Undermain Theatre's production of "Penelope" by Enda Walsh attempts a study of mankind at his darkest and most absurd.
Walsh wrote "Penelope" in response to a call for plays based on Homer's The Odyssey, and his play focuses on a storyline that is only a minor vignette in the original.
As Penelope awaits her husband's return from war, a horde of suitors gathers to vie for her heart and a chance to replace Odysseus as her husband. In Walsh's play we hear talk of the hundred or so men who initially accepted the challenge, but when the action of the play picks up, only four remain.
We follow a day in the life of Dunne (Bruce DuBose), Fitz (R Bruce Elliott), Quinn (Max Hartman) and Burns (Gregory Lush), Penelope's four aging suitors as they arise and steel themselves for the day with the help of alcohol and banter.
Although the day is little different for the men who have spent each day in much the same manner, idly wasting time waiting for the few minutes they have to profess love to the dear Penelope who watches the action in the drained swimming pool from a video camera in her room. The use of the camera and the premise of the plot imbues the action with the feeling of a "Bachelorette"-esque reality show gone horribly wrong.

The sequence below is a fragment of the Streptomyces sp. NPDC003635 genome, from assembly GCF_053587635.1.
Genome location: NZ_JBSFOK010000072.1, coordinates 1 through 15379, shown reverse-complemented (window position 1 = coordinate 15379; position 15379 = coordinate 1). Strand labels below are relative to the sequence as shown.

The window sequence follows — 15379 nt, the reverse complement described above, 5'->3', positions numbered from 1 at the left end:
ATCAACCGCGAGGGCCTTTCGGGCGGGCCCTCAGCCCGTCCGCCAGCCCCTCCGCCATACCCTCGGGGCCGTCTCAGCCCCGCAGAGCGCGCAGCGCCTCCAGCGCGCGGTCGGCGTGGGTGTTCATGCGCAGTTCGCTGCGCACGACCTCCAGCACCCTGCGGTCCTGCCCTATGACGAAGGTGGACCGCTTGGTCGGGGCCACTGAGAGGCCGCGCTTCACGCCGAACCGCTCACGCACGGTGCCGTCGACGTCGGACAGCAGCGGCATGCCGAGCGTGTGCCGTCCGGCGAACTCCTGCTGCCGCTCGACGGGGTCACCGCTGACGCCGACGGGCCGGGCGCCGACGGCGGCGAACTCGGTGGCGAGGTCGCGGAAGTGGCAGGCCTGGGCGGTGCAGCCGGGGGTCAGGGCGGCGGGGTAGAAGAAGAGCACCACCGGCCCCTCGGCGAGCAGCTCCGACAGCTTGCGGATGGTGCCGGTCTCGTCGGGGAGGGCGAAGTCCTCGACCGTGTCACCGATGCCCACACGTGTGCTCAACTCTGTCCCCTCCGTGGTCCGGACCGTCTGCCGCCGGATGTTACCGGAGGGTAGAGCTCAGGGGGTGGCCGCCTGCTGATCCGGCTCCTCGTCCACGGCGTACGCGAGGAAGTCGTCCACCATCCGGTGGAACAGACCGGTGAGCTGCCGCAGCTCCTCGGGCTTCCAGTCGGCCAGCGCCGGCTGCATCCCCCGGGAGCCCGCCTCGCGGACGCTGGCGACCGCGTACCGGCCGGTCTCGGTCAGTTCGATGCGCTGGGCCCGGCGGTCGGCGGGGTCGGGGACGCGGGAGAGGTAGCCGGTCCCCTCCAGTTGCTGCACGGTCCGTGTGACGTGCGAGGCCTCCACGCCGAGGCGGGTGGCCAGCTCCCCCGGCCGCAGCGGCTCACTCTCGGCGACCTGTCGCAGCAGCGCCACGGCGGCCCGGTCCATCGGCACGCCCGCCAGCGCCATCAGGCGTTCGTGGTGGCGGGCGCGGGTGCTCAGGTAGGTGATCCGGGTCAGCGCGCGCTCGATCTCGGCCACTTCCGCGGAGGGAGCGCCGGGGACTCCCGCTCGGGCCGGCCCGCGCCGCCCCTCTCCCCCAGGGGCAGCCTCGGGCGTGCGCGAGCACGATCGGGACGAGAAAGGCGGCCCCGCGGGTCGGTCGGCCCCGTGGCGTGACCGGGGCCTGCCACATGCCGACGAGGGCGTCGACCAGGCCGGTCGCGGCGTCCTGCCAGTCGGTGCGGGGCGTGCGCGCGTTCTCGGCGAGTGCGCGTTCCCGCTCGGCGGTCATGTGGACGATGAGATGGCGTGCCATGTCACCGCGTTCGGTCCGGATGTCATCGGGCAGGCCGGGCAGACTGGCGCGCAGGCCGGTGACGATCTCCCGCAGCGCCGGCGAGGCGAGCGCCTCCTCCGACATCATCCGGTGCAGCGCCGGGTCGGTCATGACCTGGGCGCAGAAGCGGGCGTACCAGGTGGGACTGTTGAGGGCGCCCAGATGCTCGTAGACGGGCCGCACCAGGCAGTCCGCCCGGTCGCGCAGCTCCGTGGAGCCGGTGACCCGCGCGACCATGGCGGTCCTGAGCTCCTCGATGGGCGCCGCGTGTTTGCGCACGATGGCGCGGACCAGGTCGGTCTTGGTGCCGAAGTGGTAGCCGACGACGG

On the day the action of the play takes place, an ominous pall hangs over the men as they realize they've each had the same prophetic dream of Odysseus' return and the jealous rage with which he will be consumed finding them in his pool, making love to his wife.
Quinn's solution? Band together to support the others, after all, if Penelope has already chosen a husband, Odysseus' anger will be negated.
What follows is an hour of action in which the men plumb the depths of their emotions. They in turn contemplate time, love and death as they realize the waste their life has been. Although brief attempts are made to support Dunne and Quinn in their quest, competition, the only thing they have to live for, emerges victorious when Penelope makes a brief appearance during Fitz's beautifully crafted and brutally honest monologue reflecting on his situation. Her first appearance is too much for Quinn to stand and jealousy prevails.
Walsh's play resembles a world of Beckett's; an absurd world populated by men who although retaining a sense of humor, have nothing of substance to live for. The comic and occasionally slapstick elements of the play are delivered excellently by an all-star cast of Dallas' leading men, and Elliott's delivery of Fitz's poignant monologue when it comes his turn to take the microphone, elicited cheers on opening night.
Undermain's production of "Penelope," brilliantly directed by Stan Wojewodski, Jr., is as emotional as it is amusing. Undermain's audience is given a brilliant rendition of Walsh's portrayal of men at the end of their rope and the lengths to which competition, even when it is futile, will drive them.